AS EASTER CELEBRATIONS continue, the surge in non-religious in last week’s census results, where “no religion” is now the second largest category behind Roman Catholics, marks a progressive evolution.
The government will need to accommodate it through constitutional, legislative and State practice change.
One in ten people now have “no religion”. For the non-religious and humanists, those with no religion almost doubled to 468,400. This is a massive 73.4% increase.
Why the figure could have been higher
Another interesting statistic is that 125,300 people declined to answer the religion question at all, so the increase of those with “no religion” may have been higher.
And we would suggest that the “no religion” figure could have been even higher still. Why? The census form designers historically assume that most Irish citizens have a religion by asking the rather loaded question: “What is your religion?”
One would have thought a more sensible way of framing the question might have been ask: “Do you have a religion?”
But this suggestion, made by the Humanist Association of Ireland following an invitation by the Central Statistics Office for suggestions regarding improvements to the census form, was rejected on the basis that it would make historical comparisons difficult.
Do Irish citizens identify as being Catholic even though they no longer practice?
Secondly, it seems odd that the number of Catholics has only declined by 3.4%. The evidence on the ground, that is, the meagre numbers entering the priesthood, and the steady decline in church attendance would suggest that, while many still identify as being Catholic, fewer actually practise the religion on any regular basis.
The figures would appear to overestimate the strength of established religions.
What the census figures do reveal is that existing barriers to non-religious in education, public office and practices in the provision of publicly funded services will now need to keep in step with this changing Ireland.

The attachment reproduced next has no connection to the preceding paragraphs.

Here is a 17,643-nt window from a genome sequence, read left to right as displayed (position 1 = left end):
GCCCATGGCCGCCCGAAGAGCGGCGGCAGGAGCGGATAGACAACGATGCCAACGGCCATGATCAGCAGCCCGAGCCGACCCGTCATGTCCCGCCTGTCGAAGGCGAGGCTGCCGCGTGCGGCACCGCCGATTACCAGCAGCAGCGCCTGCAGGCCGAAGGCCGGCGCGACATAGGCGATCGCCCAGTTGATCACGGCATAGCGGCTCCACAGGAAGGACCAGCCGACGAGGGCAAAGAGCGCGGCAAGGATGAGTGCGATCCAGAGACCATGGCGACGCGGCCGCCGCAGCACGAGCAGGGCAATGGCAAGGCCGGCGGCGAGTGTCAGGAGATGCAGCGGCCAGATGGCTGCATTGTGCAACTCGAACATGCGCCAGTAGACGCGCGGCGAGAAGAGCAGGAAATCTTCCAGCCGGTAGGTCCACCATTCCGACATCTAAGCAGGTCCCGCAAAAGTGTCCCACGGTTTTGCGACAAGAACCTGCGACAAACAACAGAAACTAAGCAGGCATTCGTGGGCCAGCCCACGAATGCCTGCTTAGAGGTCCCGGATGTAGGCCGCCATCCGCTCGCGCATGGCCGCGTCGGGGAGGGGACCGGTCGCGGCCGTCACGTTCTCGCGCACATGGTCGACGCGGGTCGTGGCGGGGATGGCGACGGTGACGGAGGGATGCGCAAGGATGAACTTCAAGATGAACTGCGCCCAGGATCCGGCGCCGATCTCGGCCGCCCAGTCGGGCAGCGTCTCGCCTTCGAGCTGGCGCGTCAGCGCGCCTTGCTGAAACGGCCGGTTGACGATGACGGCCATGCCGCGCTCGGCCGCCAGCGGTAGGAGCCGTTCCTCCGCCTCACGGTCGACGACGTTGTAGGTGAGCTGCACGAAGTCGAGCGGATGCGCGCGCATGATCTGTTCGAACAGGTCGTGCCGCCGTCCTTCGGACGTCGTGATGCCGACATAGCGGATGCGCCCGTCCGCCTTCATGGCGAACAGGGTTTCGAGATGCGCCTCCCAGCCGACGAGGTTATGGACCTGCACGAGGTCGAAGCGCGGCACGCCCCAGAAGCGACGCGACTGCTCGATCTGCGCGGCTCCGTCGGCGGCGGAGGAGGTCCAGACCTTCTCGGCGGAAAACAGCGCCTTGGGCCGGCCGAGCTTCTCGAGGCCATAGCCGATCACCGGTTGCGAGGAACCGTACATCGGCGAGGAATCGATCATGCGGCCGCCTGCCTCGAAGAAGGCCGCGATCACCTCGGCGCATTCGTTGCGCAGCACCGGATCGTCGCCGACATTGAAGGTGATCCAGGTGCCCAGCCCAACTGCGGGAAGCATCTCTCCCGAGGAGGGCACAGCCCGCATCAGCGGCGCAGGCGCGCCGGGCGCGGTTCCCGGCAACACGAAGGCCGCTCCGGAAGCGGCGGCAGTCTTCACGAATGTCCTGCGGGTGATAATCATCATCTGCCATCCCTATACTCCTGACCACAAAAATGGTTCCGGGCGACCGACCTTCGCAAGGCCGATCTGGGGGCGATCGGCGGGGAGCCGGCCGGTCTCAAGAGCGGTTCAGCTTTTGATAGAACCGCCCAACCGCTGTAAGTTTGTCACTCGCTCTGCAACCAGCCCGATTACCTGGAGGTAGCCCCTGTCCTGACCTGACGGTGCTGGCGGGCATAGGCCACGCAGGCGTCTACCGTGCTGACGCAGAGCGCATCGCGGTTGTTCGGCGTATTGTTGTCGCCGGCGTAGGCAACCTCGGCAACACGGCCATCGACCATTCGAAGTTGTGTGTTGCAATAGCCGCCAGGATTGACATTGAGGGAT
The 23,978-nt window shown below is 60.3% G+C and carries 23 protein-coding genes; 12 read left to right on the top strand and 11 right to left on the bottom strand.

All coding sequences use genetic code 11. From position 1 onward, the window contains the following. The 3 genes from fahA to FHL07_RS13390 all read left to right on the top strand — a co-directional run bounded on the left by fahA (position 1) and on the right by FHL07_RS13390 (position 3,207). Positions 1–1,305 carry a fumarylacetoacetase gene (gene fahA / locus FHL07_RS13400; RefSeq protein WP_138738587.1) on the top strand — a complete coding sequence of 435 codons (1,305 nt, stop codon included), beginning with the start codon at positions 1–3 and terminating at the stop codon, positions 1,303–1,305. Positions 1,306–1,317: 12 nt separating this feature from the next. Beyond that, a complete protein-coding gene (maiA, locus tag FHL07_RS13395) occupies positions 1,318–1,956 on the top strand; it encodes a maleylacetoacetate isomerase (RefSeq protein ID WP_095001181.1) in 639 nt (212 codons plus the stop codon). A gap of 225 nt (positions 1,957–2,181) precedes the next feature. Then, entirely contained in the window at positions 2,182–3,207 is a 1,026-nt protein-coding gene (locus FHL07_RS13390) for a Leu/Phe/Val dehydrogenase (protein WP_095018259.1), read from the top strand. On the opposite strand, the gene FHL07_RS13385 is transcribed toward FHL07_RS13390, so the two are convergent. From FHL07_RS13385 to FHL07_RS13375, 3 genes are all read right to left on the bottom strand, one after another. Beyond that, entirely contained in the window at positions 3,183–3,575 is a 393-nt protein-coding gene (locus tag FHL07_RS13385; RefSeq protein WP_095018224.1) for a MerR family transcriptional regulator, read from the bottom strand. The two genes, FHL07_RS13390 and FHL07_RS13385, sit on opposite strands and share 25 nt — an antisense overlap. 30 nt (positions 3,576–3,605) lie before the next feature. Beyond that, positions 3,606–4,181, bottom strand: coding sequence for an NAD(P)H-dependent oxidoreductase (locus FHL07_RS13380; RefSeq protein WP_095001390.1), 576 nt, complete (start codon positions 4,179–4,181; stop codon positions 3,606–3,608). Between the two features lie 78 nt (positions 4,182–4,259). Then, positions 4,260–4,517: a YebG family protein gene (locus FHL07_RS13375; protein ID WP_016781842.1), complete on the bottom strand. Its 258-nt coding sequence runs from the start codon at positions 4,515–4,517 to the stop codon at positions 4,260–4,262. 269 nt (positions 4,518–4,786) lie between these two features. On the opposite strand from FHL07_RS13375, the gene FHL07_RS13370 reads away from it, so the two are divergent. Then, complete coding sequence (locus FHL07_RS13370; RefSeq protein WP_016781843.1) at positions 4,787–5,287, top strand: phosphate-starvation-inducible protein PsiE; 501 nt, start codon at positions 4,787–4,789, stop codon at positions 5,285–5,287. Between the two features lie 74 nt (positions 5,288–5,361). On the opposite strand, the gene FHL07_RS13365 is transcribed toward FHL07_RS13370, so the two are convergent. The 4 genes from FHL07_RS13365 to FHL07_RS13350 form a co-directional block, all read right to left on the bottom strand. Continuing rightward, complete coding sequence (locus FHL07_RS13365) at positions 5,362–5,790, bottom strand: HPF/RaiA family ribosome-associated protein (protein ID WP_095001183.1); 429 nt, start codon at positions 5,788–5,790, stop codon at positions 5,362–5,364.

For example, 45% of those who marked “no religion” are in the 20-39 age group.
Should this cohort ever aspire to high office like the presidency, or wish to become a judge, or be appointed to the Council of State, under current rules they can be excluded because of the need to take a religious oath.
Discriminatory Employment Law based on religious ethos
Antiquated laws like Section 37.1 of the Employment Equality Act, which allow workplaces to discriminate in terms of employment in order to maintain the religious ethos of the institution, should be assigned to the past and repealed completely.
Our hospitals and health service need to reflect the philosophical change as indicated in the census, and allow medical science and patient’s individual choice to thrive in the delivery of public services.
Furthermore the current baptism barrier where children of parents with no religion are discriminated against even though their parents pay the same taxes as a parent of religious affiliation should be scrapped immediately.
Government decisions should be based on empirical evidence rather than religious beliefs
The Humanist Association of Ireland believe that laws, government policies and the public funding of services should benefit all members of Irish society, not just those who adhere to a particular religious faith, even when that religion holds a majority position.
As such, all government decisions should be based on empirical evidence rather than religious beliefs.
What these latest census figures reveal is that Ireland is slowly discarding its age-old loyalty card attitude toward established religions.
The increased percentage of non-religious should now be reflected in an increased voice for the non-religious person in Irish society, particularly in equality, work and education.
Terry Flynn is a committed Humanist, member and volunteer of the Humanist Association of Ireland.